Wednesday, October 19, 2005

Garbage On The Curb

An interesting, if extremely wrongheaded, piece on Larry David by Ron Rosenbaum in the New York Observer.

I'm not going to go over the whole thing. For instance, Rosenbaum spends a lot of time explaining why he didn't like Seinfeld. Except for the part about not finding Kramer's entrances funny, I think he's completely off. He takes the show far too personally, when all it was about was trying to be funny. It wasn't about "smugness" or "self-satisfaction"--if anything, the lengths the show would eventually go to make the characters unsympathetic was quite impressive. But none of it would have mattered if the show didn't have brilliant bits about the minutiae of life (the specialty of Seinfeld and David) and enjoyable, if fanciful, plots.

(Rosenbaum:
What I couldn't stand about Seinfeld was Jerry's smarminess, which I don't think was a parody of smarminess, but the real 100-proof thing. His painfully insipid 'observational humor.' That Jerry actually thought he was doing breakthrough humor!
So Rosenbaum's not just a critic, he's a mindreader. Moreover, he didn't watch the show very closely, as it not only dropped the observational humor hook, but started to regularly take swipes at Seinfeld as a comedian, with characters even stating his act was tired and obvious.)

But now Rosenbaum is turning on Curb Your Enthusiasm. He liked the first four seasons but is worried Larry David is becoming self-satisfied. (Rosenbaum is sure prickly on this point.) He thought Curb originally was about a socially inept character stuck in embarrassing situations, but feels David is now getting smug and showing off.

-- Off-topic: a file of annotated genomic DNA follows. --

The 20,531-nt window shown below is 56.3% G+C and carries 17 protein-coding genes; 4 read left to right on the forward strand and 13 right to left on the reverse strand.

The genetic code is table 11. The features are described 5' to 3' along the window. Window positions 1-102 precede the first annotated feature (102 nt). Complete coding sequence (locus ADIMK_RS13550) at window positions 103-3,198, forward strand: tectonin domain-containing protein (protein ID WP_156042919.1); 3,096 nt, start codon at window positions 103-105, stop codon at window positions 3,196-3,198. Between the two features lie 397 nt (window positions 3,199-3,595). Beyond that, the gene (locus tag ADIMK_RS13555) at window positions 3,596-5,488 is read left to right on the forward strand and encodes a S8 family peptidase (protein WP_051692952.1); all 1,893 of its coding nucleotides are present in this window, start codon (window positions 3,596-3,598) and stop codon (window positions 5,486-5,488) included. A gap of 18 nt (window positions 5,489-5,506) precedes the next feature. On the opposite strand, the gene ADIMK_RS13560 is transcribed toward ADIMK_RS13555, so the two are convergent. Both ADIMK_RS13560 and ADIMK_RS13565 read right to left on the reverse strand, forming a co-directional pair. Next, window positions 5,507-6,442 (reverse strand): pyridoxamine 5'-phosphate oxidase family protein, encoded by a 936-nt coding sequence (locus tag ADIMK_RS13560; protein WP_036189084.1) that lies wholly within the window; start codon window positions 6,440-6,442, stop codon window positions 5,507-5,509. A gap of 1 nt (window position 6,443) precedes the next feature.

Personally, I think Rosenbaum is missing the point. Like many, he seems so bothered by the idea of a rich man gliding through life as the center of a show that he has to make him the bad guy or he can't laugh. Everyone has problems, big and little. And while David generally plays a jerk--not because he telling deep truths, but because he can't leave things alone--he's also generally sympathetic, as circumstances conspire against him.

Rosenbaum's main error is seeing Curb as something different from Seinfeld. Sure, in some ways it has to be, with one main character, played by the dyspeptic David. But for the most part, it's a continuation of what he was doing at NBC: it's mostly about the unspoken rules and regulations of life, and what happens when you break them, with an overarching plot where everything dovetails, even if that means things are a bit ridiculous. The characters on Seinfeld could change on a dime, because the show believed in laughs, not lessons. Same for Curb, but poor Rosenbaum is left searching for the message.

Plus, Rosenbaum wants it both ways. He thinks Larry David falsely believes (there's the mindreader again) he's brave by being so politically incorrect. Then Rosenbaum is offended by how David treats his Latino employees.

I agree so far this season has been relatively weak (time, and repeats, will tell--shows often seem weaker than the memories you have of them), though I thought the second episode with the Muslim detective was pretty good. We'll just have to see how it continues. But if it does fail overall, it's because David is getting tired, not because he's getting smug.

PS. Rosenbaum states the phrase "jump the shark" has jumped the shark. Let me congratulate him on being the millionth customer to make this observation.

1 Comments:

Blogger Yost said...

I glanced over that article in the Observer, LAGuy and I thought the article itself was about the most smug thing I'd seen in a long time. Did the writer think he was being clever? Boy, I hope not.

However, and you hint at it at the bottom of your post, I do think the CURB season thus far has been VERY weak. So much so that I still haven't watched last Sunday's episode on TiVo.

1:15 AM, October 20, 2005  

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